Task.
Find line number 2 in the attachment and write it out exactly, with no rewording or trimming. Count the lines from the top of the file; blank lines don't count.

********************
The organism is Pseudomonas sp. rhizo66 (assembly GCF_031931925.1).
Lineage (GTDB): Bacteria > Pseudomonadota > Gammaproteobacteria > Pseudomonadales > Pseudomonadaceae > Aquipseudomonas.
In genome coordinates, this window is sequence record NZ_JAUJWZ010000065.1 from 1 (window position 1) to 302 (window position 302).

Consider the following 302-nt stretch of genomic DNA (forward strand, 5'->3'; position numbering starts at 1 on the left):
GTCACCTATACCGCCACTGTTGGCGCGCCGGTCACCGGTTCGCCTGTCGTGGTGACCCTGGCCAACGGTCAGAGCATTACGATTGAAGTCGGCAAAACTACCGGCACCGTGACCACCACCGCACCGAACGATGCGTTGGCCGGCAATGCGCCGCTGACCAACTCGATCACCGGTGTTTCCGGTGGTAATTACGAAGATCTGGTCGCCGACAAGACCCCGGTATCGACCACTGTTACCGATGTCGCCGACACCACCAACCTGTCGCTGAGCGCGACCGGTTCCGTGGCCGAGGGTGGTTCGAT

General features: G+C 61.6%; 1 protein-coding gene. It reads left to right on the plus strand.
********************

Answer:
Lineage (GTDB): Bacteria > Pseudomonadota > Gammaproteobacteria > Pseudomonadales > Pseudomonadaceae > Aquipseudomonas.